It's clear that bugs had a major impact on the development on the English language, but that doesn't mean you need to let them stay in your house. If you have a pest problem and want an eco-friendly solution, call Greenleaf Organic Pest Management.

What You Need to Know About Raccoons as Pests

Posted by Mark A. Puglisi, ACE on Tue, Apr 26, 2016 @ 02:57 PM

file4781300045861.jpgIf you were to see a raccoon, what would you think? Would you think of these critters as fluffy, friendly creatures? Chances are you might. After all, movies such as "Pocahontas" portray the raccoon Meeko as a loyal companion. And movies like "Guardians of the Galaxy" reveal that raccoons are clever and have a mischievous demeanor-but these qualities still make Rocket seem like a good friend and fellow superhero.

On the other hand, movies like "Over the Hedge" depict raccoons as sneaky thieves, while films such as "Are We Done Yet?" and "Furry Vengeance" demonstrate a more vicious side of raccoons.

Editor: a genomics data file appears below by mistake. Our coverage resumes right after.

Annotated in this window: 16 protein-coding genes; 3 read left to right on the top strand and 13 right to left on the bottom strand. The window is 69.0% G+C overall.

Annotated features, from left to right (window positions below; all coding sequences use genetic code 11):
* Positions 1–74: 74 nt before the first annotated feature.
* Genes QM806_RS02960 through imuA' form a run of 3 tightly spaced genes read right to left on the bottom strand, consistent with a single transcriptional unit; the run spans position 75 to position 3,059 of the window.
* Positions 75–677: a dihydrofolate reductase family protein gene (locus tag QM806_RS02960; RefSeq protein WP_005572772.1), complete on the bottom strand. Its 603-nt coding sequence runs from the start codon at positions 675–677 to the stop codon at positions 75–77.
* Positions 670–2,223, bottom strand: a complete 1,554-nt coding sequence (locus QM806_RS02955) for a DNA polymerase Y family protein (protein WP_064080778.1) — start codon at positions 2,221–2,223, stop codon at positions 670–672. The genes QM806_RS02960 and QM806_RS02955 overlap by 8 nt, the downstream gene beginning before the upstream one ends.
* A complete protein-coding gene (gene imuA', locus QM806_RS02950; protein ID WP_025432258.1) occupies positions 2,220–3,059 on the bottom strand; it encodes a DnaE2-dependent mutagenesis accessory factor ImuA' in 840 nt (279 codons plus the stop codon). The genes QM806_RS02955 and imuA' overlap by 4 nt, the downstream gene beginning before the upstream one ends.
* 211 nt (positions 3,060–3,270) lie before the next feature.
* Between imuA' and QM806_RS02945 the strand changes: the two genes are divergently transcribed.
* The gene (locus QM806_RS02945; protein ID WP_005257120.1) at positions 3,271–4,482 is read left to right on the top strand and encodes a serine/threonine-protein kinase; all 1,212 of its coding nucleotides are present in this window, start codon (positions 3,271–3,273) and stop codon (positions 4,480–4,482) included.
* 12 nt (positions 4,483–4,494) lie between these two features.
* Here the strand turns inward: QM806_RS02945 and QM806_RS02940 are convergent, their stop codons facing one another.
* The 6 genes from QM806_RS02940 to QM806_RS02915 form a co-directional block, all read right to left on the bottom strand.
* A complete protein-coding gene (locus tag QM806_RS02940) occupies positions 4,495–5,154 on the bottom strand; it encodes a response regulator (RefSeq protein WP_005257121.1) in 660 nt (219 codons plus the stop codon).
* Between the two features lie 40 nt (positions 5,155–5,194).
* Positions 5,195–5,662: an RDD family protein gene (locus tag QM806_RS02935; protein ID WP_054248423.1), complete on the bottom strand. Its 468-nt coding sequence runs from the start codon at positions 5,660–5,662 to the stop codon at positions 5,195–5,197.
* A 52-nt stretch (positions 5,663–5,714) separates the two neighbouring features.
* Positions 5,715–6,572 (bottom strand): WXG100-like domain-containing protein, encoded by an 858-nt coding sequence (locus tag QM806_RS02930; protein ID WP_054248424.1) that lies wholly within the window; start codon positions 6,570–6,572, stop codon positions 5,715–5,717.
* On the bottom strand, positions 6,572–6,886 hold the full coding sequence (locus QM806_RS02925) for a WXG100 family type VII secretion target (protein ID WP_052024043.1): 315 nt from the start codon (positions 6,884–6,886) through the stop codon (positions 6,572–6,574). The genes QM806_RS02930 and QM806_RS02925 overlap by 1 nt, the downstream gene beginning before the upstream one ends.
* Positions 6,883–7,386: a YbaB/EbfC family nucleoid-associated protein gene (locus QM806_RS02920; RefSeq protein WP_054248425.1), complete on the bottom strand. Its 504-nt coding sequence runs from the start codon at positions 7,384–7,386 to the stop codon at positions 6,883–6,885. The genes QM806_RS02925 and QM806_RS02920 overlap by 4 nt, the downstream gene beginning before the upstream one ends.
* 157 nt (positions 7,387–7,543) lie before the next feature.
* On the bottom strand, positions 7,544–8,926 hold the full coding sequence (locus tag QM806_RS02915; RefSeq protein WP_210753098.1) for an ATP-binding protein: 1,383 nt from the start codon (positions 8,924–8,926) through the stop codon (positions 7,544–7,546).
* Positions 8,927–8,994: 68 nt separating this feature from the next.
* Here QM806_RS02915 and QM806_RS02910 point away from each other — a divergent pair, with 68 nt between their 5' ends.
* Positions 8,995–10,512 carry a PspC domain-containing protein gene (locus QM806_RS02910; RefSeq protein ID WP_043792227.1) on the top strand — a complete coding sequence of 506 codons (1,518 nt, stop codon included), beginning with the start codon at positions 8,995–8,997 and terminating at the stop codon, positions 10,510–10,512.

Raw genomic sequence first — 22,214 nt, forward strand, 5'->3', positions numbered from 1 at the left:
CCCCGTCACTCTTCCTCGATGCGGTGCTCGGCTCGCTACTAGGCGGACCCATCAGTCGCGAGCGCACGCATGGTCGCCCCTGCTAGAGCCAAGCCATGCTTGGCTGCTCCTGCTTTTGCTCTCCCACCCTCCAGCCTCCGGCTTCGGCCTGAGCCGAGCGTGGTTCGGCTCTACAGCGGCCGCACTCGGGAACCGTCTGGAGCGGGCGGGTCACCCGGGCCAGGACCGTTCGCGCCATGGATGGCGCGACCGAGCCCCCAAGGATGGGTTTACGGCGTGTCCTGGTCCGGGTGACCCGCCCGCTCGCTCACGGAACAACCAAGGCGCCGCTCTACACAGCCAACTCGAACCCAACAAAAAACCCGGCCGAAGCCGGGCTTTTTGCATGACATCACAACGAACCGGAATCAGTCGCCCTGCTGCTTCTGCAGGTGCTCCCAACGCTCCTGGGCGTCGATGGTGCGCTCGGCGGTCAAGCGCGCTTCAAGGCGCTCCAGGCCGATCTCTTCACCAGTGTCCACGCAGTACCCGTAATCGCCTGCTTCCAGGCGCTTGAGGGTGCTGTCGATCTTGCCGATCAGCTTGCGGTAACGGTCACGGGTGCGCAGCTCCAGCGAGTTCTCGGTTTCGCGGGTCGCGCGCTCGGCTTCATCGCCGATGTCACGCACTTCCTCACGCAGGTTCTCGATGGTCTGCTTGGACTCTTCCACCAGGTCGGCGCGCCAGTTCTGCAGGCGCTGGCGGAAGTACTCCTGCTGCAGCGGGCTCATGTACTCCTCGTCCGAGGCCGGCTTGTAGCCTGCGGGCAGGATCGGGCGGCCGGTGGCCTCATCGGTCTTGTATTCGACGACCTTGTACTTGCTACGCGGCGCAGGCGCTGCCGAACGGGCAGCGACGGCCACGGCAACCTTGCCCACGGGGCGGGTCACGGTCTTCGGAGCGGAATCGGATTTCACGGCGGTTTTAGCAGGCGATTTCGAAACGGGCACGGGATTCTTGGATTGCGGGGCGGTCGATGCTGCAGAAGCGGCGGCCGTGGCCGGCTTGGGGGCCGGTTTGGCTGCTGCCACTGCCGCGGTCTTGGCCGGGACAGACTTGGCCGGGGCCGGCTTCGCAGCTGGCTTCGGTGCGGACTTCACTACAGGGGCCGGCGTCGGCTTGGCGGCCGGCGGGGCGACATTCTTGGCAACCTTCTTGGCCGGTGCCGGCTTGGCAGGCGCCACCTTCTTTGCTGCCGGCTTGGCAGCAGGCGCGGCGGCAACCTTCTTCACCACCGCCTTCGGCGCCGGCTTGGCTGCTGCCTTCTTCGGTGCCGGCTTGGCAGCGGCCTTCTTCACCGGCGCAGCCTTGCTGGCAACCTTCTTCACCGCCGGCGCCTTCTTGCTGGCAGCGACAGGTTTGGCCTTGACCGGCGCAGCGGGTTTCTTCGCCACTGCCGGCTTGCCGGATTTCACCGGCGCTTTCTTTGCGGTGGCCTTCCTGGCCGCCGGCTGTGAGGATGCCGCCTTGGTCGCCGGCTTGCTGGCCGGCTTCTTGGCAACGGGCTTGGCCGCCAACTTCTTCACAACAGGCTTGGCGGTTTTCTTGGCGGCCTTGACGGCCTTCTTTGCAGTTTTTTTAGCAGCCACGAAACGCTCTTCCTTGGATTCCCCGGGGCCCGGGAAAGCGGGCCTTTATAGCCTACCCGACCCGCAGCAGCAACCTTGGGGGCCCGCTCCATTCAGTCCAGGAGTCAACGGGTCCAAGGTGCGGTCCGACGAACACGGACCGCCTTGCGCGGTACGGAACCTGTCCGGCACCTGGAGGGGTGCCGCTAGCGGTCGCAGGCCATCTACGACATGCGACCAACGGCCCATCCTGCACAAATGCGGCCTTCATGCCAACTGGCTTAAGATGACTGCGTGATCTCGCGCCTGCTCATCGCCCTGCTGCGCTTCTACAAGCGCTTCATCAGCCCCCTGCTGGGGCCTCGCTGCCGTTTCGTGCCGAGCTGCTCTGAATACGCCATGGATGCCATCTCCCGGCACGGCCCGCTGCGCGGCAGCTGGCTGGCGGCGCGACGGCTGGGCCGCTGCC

In reality, raccoons are pests that can cause a lot of damage to your home and property-and they can even wreak havoc on your life if you don't remove them as soon as possible. In this blog, we'll tell you everything you need to know about raccoons so you can contact the appropriate professionals to eliminate these nuisance animals from your home and yard.

Why Raccoons Are Considered Pests

By definition, a pest is any insect or animal that causes issues for humans. Specifically, pests cause problems as they damage crops, destroy landscaping, and mutilate buildings. Because raccoons live inside houses and other buildings, and because they cause a lot of property damage (which you'll read more about below), raccoons are considered pests.

Where Raccoons Live

Usually, raccoons prefer to live in natural habitats like wooded areas close to water. In the wild, you'll most often find raccoons in brush piles, hollow trees, rock crevices, and ground burrows. However, as their natural habitat has shrunk, raccoons have adapted to life in suburban areas. These critters will den underneath decks and anywhere in backyards.